We often hear that “It takes a village to raise a child” as this is no easy task. We send our children to school and university to educate them, but they are seldom taught personal money management in these institutions. Many adults have never had a money conversation with their parents, and this has resulted in generations making fundamental financial mistakes.
Introducing children to money at age-appropriate intervals is critical. Here are some ideas on how to raise a generation that budgets, borrows responsibly, saves for the future, and invests to create generational wealth.
1. Start early
Teach basic money management skills and the value of money to children from an early age. You can introduce kids to money topics as early as when they start to count.
Money is simply numbers and a tool to buy what you need or want. So get them thinking about money’s purpose with a toy cash register – kids love those. Another option is Monopoly. I still love it at my age, and I absolutely adore being the bank. However, if you can’t afford a fancy toy, make your own money bills and play shop owner and customer.
2. Lead by example
Children learn from their parents, so setting a good financial example is important. We inherit many of the traits our parents displayed to us. If your parents were impulsive spenders, chances are you will be an impulsive spender. Our children are always watching us, so be cognisant of the money behaviours you project, especially during the formative years between five and thirteen.
3. Give an allowance
Consider giving children an allowance to manage on their own, allowing them to make spending decisions and learn from their mistakes.
You do not have to give your child a huge allowance for them to learn from their mistakes. On the contrary, starting them with a small allowance will force them to be creative. An allowance must be earned, so assign age-appropriate tasks. When my daughter was as young as five, her job was to make sure all the bathrooms always have toilet paper in exchange for her allowance.
4. Teach budgeting
Teach children about creating and sticking to a budget and help them understand the difference between needs and wants. Budgeting is one of the most important life skills you need to teach your children. There is not a bottomless pit of money, so distinguishing between wants and needs is critical. If your child wants a toy, teach them that you need to budget for it first. They will get it, just not immediately.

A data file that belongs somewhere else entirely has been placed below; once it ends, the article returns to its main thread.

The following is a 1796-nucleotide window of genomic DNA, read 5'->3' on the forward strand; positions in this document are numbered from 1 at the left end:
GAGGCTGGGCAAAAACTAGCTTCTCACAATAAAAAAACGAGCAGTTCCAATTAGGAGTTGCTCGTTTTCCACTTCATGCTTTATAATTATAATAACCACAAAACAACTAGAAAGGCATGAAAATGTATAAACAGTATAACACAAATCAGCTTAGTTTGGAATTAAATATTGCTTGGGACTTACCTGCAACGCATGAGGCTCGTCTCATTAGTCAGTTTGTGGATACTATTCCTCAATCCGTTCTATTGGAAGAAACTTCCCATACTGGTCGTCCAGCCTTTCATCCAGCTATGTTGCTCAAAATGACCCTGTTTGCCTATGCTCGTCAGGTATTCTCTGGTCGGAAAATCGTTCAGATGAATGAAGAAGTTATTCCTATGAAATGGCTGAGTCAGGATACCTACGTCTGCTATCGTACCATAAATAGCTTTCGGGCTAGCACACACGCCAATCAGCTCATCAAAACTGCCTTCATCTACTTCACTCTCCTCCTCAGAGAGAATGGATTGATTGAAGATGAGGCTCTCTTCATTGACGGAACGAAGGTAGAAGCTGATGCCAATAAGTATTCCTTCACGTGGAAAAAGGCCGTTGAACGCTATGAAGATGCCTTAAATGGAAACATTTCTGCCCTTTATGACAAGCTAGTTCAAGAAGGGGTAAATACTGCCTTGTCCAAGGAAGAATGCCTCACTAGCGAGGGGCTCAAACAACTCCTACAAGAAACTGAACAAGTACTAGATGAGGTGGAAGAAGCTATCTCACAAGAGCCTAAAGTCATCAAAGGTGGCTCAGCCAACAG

5. Encourage savings
Savings enable us to get what we want later, so encourage children to save a portion of their allowance or gifts and help them set savings goals. This will also teach them patience and deter them from spending recklessly.
6. Talk about money
Do not leave money conversations up to other people. Have open and honest conversations with your children about money and financial matters. Some topics are easier than others, but do not shy away from any of them because you believe it is not appropriate for kids to have these discussions. Talk about life insurance, wills and healthcare with kids at the right times. It is easier to hear about these topics from people that you love.
7. Provide opportunities to earn money
Encourage children to find ways to earn money through part-time jobs, chores or selling items they no longer need. This will also assist them with financial discipline. You learn to appreciate things more if you work for it and it’s not handed to you on a silver platter.
8. Introduce financial products
As they get older, introduce children to various financial products such as savings accounts, investment options, and credit cards. I started allowing my daughter to pay at checkout counters from a young age. She was so scared she will make a mistake, but I knew that she needed to understand how to do this. It sounds simple, but kids will never learn if they are not exposed to financial products.
9. Discuss financial risks
Money comes with inherent risks, so teaching children about potential financial risks and how to avoid them is crucial. Teach them about buying property in the wrong area. You can sneak in this discussion during Monopoly or Ticket to Ride. Teach them about losing money and the risks of gambling. My daughter understands stock charts being red and green and what that means for the investor.
Teach children about the concept of taxes. You don’t have to eat 50% of their ice cream, but children need to understand that they must contribute to the upkeep of the country that they live in.
I introduced taxes to my daughter in a positive manner. “We are very blessed that mommy has a job and can afford hospitals. Many people cannot afford hospitals and taxes help the government to take care of them. We also need to take care of the elderly, so paying taxes helps us to take care of those who cared for others and can no longer work”. She still thinks taxes are not cool, but she understands why.
Remember, the key is to provide children with hands-on experiences and continuous guidance as they grow and develop their financial literacy.
Rochelle Warries is a qualified chartered accountant with 16 years of experience and a seasoned stock market investor. Her passion is helping novice investors build healthy investment portfolios through financial education.
She is founder of Soul Financial, a website offering financial education and coaching. You can find her on Twitter: @soulfairy3